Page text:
First let's deal with the societal concerns. Without a doubt, the ideal environment to raise children is a stable, traditional family structure. This is the way we were designed to work. One of the cornerstones of this is traditional marriage. There is a reason this has been codified in law and enshrined as a sacrament. Since the beginning of recorded history, the natural pairing has been one man and one woman. And statistics have shown over the years the value of this unit. And while I, and many others, are not in the ideal group, and while there are many traditional families that are as dysfunctional as the Democrat nominating process, and even though there are committed homosexual partners that put many traditional families to shame, this does not change our societal obligation to find ways to promote this basic and (hopefully) holy union. And it may be a matter of semantics, but there is a line that we have to be careful not to cross. And that is that some unions are for the greater good.
But is it the role of government to do this? Yes and no. The states have always maintained the power to define marriage, subject to federal action when civil rights were violated, such as was the case of Loving vs. Virginia, which struck down bans on interracial marriage. (Thanks to Dave for the info) However, as with anything, the state can inadvertently, in the rush to do the "right thing", trample personal freedom and individual rights. Such was the case in the great state of Ohio when, in 2004, a marriage amendment was overwhelmingly passed (61-38%). However, despite my belief that it is best to define marriage as between a man and a woman, I voted against it. Read the text, and I'll explain:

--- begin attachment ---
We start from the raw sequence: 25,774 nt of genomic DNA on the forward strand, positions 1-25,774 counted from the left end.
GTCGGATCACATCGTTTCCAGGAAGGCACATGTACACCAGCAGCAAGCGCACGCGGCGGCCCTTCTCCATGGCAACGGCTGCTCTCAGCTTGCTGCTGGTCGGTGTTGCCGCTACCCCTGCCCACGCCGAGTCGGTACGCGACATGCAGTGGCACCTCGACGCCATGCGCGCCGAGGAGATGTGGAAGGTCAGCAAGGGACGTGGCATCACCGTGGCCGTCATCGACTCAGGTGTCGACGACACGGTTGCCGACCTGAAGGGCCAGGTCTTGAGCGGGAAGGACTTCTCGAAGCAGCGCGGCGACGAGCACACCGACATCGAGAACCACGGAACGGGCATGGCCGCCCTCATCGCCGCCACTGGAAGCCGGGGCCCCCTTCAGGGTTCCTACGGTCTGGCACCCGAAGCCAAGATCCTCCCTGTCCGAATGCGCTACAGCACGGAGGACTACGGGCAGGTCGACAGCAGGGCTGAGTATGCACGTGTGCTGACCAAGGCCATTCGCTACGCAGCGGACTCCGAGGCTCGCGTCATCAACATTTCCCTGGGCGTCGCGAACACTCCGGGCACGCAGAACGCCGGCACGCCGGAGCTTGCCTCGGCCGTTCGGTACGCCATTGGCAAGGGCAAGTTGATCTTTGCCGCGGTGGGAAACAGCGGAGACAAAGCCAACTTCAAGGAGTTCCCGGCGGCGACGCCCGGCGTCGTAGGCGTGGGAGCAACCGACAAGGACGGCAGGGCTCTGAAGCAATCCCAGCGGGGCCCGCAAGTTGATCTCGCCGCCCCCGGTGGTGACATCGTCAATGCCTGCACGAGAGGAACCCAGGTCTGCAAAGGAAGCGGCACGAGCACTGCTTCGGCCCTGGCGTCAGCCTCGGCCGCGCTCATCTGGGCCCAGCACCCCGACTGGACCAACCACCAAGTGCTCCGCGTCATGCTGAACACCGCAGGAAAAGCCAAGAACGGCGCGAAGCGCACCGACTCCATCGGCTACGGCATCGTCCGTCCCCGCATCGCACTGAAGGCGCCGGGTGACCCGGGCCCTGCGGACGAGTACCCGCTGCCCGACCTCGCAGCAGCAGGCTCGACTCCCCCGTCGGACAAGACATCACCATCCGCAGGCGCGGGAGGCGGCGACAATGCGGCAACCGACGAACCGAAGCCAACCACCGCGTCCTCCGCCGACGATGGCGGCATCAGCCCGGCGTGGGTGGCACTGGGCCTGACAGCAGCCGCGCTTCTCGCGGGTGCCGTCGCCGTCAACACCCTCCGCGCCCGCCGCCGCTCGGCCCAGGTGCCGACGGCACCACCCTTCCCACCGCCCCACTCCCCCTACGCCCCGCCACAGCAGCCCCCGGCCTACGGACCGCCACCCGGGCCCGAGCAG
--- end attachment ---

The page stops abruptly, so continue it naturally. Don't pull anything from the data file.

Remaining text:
In essence, this not only defined marriage, but also banned any legal status for any unmarried couple. I had at least one child by then and was not married. While I didn't worry, as I was sure the relationship would work out (wow, was I wrong there), I saw there was great potential for harm.
Article XV,Section 11.
Only a union between one man and one woman may be a marriage valid in or recognized by this state and its political subdivisions. This state and its political subdivisions shall not create or recognize a legal status for relationships of unmarried individuals that intends to approximate the design, qualities, significance or effect of marriage.
In the end, though, it comes down to personal freedom; the freedom for two people to choose each other, share their lives with each other, and to be together until the end. We must, as a practical matter, allow two people the right to make these decisions. We must remember that love is not defined by laws or morality codes.
And that's what makes this such a messy thing to begin with....